The figure comes in a shoebox style package that at first glance feels right at home on the shelf beside my myriad of Hot Toys boxes. It’s got some nice art that I’d be tempted to say is a little too artsy-fartsy for Deadpool if it didn’t look so damn great. If you netted the Exclusive from Sideshow, you’ll also see a silver sticker on the front stating the fact.


Lift the box top and you get an illustrated cardboard insert and under that lies the figure packed neatly in foam cut-outs. The foam protects the figure nicely and under it is a tray that contains the bulk of ‘Pool’s accessories. There’s nothing wrong with this internal packaging style, but it feels just a tad lower rent than what I’m used to getting Hot Toys figures. Maybe I’m just a bigger fan of the molded plastic trays over the foam. I dunno. Either way, it’s just something that’s going to sit on my bookshelf, so let’s cast it aside and check out the figure.



Sideshow has become masters of taking iconic character designs from comics or cartoons and making them look real. This was particularly evident in their GI JOE Cobra figures and Deadpool feels a lot like that same kind of treatment. While we now have a real movie Deadpool to compare, this version of Deadpool was conceptualized beforehand and still looks like he would be right at home strutting his stuff on the big screen. Indeed, I might even go so far as to say I like this version a little better than the design we’ve seen in the Deadpool trailer. But s’all good. I don’t want to knock anything in that trailer. One thing is clear, Sideshow spared no expenses pouches in executing this design and the result is a deliciously busy costume that is positively bristling with bits and bobs and just general detail.



All told there’s about 20 beautifully crafted pouches covering our pal ‘Pool, each of which is clipped on and can be removed or readjusted to suit your taste. You also get Deadpool’s trademark belt buckle to help him look stylish and keep his pants up, but more importantly secure his two pistol holsters. The holsters feature retaining flaps with magnet latches, which are so much better than delicate snaps or buttons in this scale. Under the Liefeldesque web of straps and pouches, Deadpool sports a nicely tailored combat suit made of black and crimson fabric. The black bits feature a stitched quilted pattern and the suit is further reinforced with some plastic armor bits on the shoulders, knees, and forearms. If I had one nitpick on the costume it’s that my figure’s fly seems to prefer to stay exposed. But hey, that’s so Deadpool!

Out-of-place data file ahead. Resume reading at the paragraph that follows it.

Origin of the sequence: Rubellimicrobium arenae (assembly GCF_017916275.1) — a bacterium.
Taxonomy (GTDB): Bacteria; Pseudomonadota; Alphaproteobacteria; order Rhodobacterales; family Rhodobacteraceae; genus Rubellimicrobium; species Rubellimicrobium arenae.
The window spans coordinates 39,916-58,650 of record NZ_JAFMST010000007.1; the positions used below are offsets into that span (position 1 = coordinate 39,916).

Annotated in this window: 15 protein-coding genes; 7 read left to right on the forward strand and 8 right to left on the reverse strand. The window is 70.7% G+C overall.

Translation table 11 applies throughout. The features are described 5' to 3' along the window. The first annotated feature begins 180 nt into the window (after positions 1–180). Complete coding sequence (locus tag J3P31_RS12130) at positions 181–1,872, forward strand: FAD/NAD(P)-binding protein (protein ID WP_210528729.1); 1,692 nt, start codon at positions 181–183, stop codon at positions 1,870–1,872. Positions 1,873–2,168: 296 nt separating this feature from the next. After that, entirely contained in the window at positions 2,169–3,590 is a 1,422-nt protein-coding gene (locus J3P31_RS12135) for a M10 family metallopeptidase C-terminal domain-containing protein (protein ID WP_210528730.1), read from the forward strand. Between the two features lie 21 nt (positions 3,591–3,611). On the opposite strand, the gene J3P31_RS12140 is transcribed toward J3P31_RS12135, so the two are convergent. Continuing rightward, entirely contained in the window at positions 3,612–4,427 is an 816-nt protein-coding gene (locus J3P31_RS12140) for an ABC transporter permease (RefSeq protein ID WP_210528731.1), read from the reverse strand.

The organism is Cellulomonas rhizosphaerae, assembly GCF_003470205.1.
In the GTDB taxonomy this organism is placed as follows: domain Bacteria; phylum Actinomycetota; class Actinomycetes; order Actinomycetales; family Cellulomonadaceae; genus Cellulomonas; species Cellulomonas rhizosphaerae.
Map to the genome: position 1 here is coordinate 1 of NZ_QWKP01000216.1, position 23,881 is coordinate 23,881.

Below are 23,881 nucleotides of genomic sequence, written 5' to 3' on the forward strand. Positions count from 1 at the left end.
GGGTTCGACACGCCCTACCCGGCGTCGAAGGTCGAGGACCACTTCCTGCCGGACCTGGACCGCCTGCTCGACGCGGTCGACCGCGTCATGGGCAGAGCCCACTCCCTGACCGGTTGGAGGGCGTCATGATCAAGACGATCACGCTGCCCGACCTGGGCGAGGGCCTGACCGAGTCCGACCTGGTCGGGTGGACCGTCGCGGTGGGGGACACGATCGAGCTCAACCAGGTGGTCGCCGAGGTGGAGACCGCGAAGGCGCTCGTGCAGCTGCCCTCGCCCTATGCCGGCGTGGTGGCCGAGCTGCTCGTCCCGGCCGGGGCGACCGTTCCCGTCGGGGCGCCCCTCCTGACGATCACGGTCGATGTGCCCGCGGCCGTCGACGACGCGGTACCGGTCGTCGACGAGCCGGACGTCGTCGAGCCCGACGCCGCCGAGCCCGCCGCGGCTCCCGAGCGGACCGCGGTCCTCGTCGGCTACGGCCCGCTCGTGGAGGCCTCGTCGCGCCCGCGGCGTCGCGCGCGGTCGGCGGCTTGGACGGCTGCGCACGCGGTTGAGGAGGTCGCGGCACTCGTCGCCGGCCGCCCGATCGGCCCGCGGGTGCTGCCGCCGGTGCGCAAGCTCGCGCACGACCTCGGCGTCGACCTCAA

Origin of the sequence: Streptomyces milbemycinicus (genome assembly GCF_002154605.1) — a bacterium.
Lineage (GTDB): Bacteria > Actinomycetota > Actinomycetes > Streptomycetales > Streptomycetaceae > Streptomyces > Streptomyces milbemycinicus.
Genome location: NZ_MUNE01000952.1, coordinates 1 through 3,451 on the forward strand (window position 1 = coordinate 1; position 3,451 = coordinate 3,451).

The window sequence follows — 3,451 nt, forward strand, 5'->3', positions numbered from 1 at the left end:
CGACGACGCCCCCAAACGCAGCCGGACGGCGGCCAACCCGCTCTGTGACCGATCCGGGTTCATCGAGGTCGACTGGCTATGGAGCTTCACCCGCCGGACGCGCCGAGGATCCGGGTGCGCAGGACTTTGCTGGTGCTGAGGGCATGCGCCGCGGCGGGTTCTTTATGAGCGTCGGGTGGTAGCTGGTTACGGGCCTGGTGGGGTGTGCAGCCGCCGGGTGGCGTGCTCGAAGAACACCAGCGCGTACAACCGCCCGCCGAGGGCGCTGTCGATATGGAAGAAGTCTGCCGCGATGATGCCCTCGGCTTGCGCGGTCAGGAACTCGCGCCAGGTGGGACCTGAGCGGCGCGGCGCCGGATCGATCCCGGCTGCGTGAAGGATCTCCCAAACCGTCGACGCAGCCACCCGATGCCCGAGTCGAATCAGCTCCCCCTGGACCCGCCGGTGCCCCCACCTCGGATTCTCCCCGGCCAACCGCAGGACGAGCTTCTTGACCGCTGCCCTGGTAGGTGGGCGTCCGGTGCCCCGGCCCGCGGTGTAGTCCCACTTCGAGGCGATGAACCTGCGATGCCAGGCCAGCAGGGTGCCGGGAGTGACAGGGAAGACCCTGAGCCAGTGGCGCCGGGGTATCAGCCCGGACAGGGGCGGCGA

Deadpool comes with two portraits, each of which are super easy to swap out, thanks to this rather odd neck post. Instead of just a regular exposed ball joint, there’s this cylinder that fits into the head. The noggin fits on smoothly and you don’t have to apply any force at all to get the head off. A single finger on the shoulder and a gentle tug will do the trick. On the flip-side, don’t try picking up your figure from the head only, as you’ll likely wind up with a catastrophe. The stock head is standard Deadpool, while the other features a goofier expression as if he’s trying to peer through the fourth wall. There are also some subtle differences in the configuration of his hood between the two portraits. The sculpt is pretty damn good on both, and while you’ll never be able to perfectly match sculpted fabric with real fabric, the heads still look great on the figure.


If there’s one thing Sideshow has learned from Hot Toys, it’s that if you’re going to charge a lot for a figure, you’ve got to throw in a lot of hands. ‘Pool comes with no less than five different sets. You get the usual assortment of pedestrian meathooks, including fists, gun holding hands, and sword holding hands, but you also get some pretty cool and rather unique expressive hands to work with, which can be a lot of fun. Changing them out, on the other hand, is a bit of a chore. They’re a tight fit on the pegs and the plastic arm bracers tend to get in the way. Anyway, you can use the hands to relive great Deadpool moments, or make up your own…


“Did you see that? I totally just sucker punched Kitty Pryde right in the gut!”


“Peace! Haha… I’m still going to kill you!”


“Hey Black Widow… Dat ass is fiiiiiiine!”




“Gramps… Dude! Ya only got like six pouches on that outfit. You gotta get more pouches. It’s all about the pouches! I know a guy, I’ll hook you up!”

To be continued, tomorrow… Same ‘Pool Time, Same ‘Pool Channel!

Marvel: Spider-Woman Bishoujo Statue by Kotobukiya

It’s Bishoujo time again! Those nefarious money vampires at Koto have been especially prolific lately and it seems like at least once a week we’re seeing artwork or prototype pics of new and upcoming statues. It was just a couple weeks ago that I looked at their new Bishoujo Wonder Woman and hot on the heels of her arrival comes Spider-Woman. Jessica Drew has been sitting in my Pile of Loot for a little while and now she’s here and waiting to be opened. Let’s do it!